When the Federal Reserve [banco central dos Estado Unidos] speaks, uses its own language, “Fedspeak”. A terse sentence or striking metaphor can easily turn into a headline, causing huge market moves and a public backlash.
For this reason, dry technical language and euphemisms are often the form of choice. Given this reality, the candor of a recent speech on cryptocurrency regulation by Lael Brainard, vice chairman of the Fed, is almost shocking. Granted, Brainard didn’t go as far as Jim Chanos, the famous short seller who called cryptocurrency a “predatory dump”. But she came close.
The first title of her comments was “Distinguishing Responsible Innovation from Regulatory Evasion,” and she emphatically suggested that much of the cryptographic universe is driven by the latter. Traditional banking is regulated for a reason; cryptocurrency, by circumventing those regulations, she said, created an environment prone to banking panics, not to mention “robberies, break-ins and ransom attacks” as well as “money laundering and terrorist financing.”
Other than that, everything is fine.
The fact is that most of Brainard’s litany has been obvious to independent observers for some time. So why are we only now hearing serious calls for regulation?
Cryptocurrencies have been around since 2009, and in all that time they never played a major role in real-world transactions — El Salvador’s much-heralded attempt to make bitcoin its national currency was a disaster.
So how did cryptocurrencies come to be worth nearly $3 trillion at their peak? (Two-thirds of that amount has already disappeared.) Why has nothing been done to contain stablecoins, which were supposedly pegged to the US dollar, but clearly subject to all the risks of unregulated banks, and are now undergoing a series of meltdowns that remember the wave of bank failures that helped make the Great Depression big?
My answer is that while the cryptocurrency industry has never been able to create products that are widely used in the real economy, it has had spectacular success in marketing itself, creating an image of being avant-garde and respectable. It did this particularly by cultivating important people and institutions.
I’m not talking about the adoption of cryptocurrency by libertarians and “Make America Great Again” types here, nor am I talking about embarrassing episodes like that cryptocurrency ad starring Matt Damon. What strikes me most is the extent to which cryptocurrencies have gained a reputation for respectability through association with outstanding institutions and individuals.
Suppose, for example, you use a digital payments app like Venmo, which has amply demonstrated its usefulness in real-world transactions (you can even use it to buy goods from fruit stands on the sidewalk).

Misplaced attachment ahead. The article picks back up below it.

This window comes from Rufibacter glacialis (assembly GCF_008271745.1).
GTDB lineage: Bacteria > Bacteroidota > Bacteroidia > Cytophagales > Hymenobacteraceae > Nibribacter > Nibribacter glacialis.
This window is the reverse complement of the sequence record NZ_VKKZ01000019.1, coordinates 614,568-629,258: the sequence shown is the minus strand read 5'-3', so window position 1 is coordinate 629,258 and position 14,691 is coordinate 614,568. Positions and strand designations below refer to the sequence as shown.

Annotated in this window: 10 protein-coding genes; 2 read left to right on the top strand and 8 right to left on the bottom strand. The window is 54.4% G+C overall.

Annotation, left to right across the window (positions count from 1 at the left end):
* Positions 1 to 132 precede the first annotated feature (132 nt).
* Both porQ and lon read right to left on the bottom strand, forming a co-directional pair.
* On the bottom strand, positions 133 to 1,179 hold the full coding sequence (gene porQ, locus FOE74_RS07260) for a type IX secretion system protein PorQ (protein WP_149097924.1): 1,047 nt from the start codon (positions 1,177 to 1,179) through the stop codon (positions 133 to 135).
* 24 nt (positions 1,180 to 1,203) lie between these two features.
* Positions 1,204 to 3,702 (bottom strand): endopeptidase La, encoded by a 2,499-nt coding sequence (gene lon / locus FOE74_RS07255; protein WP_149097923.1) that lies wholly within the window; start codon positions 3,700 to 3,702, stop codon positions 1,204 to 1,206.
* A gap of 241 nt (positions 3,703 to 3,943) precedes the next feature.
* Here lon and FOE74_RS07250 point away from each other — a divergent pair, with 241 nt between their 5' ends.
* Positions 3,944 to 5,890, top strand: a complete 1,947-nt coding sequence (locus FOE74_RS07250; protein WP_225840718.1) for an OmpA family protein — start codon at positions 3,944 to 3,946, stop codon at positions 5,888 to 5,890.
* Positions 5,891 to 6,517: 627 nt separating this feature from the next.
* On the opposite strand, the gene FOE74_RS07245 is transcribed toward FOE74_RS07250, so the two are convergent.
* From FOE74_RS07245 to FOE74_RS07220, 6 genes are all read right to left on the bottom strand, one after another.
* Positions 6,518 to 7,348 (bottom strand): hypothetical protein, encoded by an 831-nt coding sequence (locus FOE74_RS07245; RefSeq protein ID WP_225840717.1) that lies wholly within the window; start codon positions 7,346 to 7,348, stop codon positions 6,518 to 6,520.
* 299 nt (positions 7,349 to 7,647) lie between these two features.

Well, if you go to Venmo’s homepage, you’ll find an invitation to use the app to “start your crypto journey”; in the app itself, a “Crypto” tab appears right after “Home” and “Cards”. Surely, then, cryptocurrency must be serious business.
Suppose you want to learn about cryptocurrencies. Many famous universities offer programs, usually online subscription courses.
Suppose you want to know who advises the major players in the cryptocurrency industry. Well, the board of the Digital Currency Group, one of the biggest players, includes a co-chair of the Brookings Institution’s board of directors and a former Secretary of the Treasury as a consultant.
Given this aura of general approval, how many people would be willing to believe the Digital Emperor was naked? More precisely, how many would be willing to accept regulatory restraint?
Why were these institutions and traditional people covering what is, as Brainard made clear, a highly dubious industry? I don’t believe there was any corruption (unlike what happens in the cryptocurrency industry itself, which is swamped by fraudsters).
In fact, I know from experience that someone can make money doing what appears to be honest work and only later discover that the people who signed the check were scammers.
Still, clearly there were and are financial rewards involved. I don’t know how much Venmo makes from people buying and selling cryptocurrencies on their platform, but it’s certainly not offering the service out of pure goodwill. If you want to take, for example, the MIT online blockchain course, it will cost you $3,500.
In my view, cryptocurrency has evolved into a kind of postmodern pyramid scam. The industry has lured investors with a combination of tech blah and libertarian nonsense; it used some of that cash flow to buy the illusion of respectability, which attracted even more investors. And for a while, even as the risks multiplied, it became, in fact, too big to be regulated.
One way to read Brainard’s speech is that she was saying that the cryptocurrency crash provides an opportunity — a time when effective regulation has become politically possible. And she urges us to seize this moment, before cryptocurrency stops being a mere casino and becomes a threat to financial stability.
It’s very good advice. I hope the Fed and other policymakers will accept it.
Translated by Luiz Roberto M. Gonçalves
LINK PRESENT: Did you like this text? Subscriber can release five free accesses of any link per day. Just click the blue F below.